Variants

 

   M109A1: variant with an improved gun—the M185 155 mm/L39 howitzer. This artillery system was introduced in 1970 and deliveries commenced in 1973. Other improvements include a more efficient muzzle brake, improved load assisting system and improved suspension. Maximum range of fire is 18.1 km with standard HE-FRAG projectile and 24 km with rocket-assisted projectile. IT is also capable of launching M712 Copperhead laser-guided rounds. These rounds are intended to engage high-value hostile targets, such as tanks, armored vehicles, artillery systems, radars, observation posts and so on. Most original M109 artillery systems were upgraded to this standard.

   M109A2: slightly improved variant with more space for ammunition (36 instead of 28 rounds) and the new M178 gun mount. Its production commenced in 1978.

   M109A3: designation for M109A1s upgraded to M109A2 standard.

   M109A4: version with NBC protection (including sealed hatches and air purifiers), improved engine starting capabilities, and heaters for the crew.

   M109A5: model with M284 155mm/L39 howitzer, which has a maximum range of 22 km with a standard HE-FRAG projectile and 30 km with rocket-assisted projectile. Ammunition capacity stays the same, however.

   M109A5+: upgraded version with improved fire control systems.

   M109A6 Paladin: the first majorly improved design of the M109, introduced in 1991. Improvements include more armor, upgraded components, massively enhanced sensors, better communication systems, and a revamped design. The Paladin can also hold 39 rounds (instead of 36) and has a range of 24 kilometers, as well a slightly heavier design.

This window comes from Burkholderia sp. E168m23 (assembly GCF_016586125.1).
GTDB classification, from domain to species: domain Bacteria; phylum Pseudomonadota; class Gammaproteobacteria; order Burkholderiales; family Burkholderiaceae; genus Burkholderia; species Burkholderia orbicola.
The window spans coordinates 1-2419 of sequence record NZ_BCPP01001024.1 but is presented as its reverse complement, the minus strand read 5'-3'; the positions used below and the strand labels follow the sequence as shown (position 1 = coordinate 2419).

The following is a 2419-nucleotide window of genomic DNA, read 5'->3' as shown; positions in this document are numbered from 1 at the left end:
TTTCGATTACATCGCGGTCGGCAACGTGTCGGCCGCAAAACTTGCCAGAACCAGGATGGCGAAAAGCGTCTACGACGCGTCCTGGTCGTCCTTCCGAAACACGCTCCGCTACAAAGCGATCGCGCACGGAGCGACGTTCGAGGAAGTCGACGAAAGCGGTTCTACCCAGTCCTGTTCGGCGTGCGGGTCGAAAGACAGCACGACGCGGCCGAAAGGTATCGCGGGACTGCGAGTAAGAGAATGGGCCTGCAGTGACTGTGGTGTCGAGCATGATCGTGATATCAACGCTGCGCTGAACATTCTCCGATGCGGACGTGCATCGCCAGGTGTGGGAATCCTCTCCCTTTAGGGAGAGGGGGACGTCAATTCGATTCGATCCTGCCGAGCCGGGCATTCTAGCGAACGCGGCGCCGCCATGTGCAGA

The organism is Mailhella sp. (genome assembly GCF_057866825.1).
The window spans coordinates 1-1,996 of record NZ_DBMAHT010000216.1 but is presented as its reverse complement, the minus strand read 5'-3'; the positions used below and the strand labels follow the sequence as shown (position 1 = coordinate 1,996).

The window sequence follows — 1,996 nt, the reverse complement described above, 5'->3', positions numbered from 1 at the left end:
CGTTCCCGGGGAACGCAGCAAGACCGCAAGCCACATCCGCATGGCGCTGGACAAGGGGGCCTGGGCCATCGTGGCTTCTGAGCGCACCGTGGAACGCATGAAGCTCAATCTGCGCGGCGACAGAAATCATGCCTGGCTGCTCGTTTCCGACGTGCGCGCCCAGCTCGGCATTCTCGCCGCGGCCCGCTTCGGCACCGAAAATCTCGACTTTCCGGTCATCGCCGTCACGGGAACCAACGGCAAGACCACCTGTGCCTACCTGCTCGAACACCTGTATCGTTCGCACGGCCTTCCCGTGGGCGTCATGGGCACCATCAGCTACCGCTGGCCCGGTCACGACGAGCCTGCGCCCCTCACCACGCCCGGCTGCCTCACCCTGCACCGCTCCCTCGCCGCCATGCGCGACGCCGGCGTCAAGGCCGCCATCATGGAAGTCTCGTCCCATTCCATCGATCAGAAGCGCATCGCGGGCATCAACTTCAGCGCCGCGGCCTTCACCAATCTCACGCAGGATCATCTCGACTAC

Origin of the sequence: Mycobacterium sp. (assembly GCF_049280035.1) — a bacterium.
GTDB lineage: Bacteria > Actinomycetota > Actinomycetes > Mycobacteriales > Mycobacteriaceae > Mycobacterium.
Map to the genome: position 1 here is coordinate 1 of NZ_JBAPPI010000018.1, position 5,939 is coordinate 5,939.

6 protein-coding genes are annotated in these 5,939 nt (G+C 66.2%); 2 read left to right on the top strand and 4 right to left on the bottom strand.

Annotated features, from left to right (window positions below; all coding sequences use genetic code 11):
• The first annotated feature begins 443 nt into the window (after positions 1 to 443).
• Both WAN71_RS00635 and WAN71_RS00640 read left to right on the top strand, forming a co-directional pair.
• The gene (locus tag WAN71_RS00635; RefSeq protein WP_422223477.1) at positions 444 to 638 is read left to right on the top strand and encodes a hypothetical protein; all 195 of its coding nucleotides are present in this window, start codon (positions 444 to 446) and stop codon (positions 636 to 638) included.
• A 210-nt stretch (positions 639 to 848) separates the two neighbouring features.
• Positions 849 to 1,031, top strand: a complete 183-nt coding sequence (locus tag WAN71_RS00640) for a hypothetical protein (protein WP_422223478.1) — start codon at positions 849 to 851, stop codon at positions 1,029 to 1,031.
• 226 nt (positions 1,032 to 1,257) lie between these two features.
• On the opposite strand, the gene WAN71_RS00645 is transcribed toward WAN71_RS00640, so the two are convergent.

M109A7: formerly known as the M109A6 PIM (Paladin Integrated Management). Improvements include an automatic loader and an automatic fire control system. Full-scale production is planned to begin in 2017.

   PzHb.74, or M109U, is a Swiss model.

   M109 “KAWEST”: improved Swiss design. Its primary difference is a Swiss-designed 155 mm/L47 howitzer, with a maximum range of 27 km. It also has more storage (40 rounds), a burst mode (3 rounds in 15 seconds), and improved electronic systems.

   M109L52: a joint German-Dutch weapon with the 52 caliber weapon used in the PzH 2000.

   M109A3GNM: Norwegian variant.

   K55: Korean version with NBC protection, a fire extinguishing system, and other modified modules.

   K55A1: improved Korean model with GPS, computers, and a power supply unit.

   M109L: Italian model.

   M109A3G: German version. Also known as the M109G.

   M109AL: Israeli spinoff. Nicknamed the “Doher”.

   M109L47: joint UAE and Swiss version, equipped with a 47 caliber main gun.

   M992 FAASV (Field Artillery Ammunition Support Vehicle): a turretless, armored ammunition supply vehicle derived from and designed for operating with the M109. It can hold up to 93 rounds and transfers them to the SPH via a conveyor. It is armed with a 12.7 mm machine gun for self-defense.

 

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Video of the M109A6 Paladin self-propelled howitzer

 
M109 howitzer

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M109 howitzer

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M109 howitzer

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M109 howitzer

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M109 howitzer

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M109 howitzer

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M109 howitzer

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M109 howitzer

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M109 howitzer

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M109 howitzer

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M109 howitzer

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M109 howitzer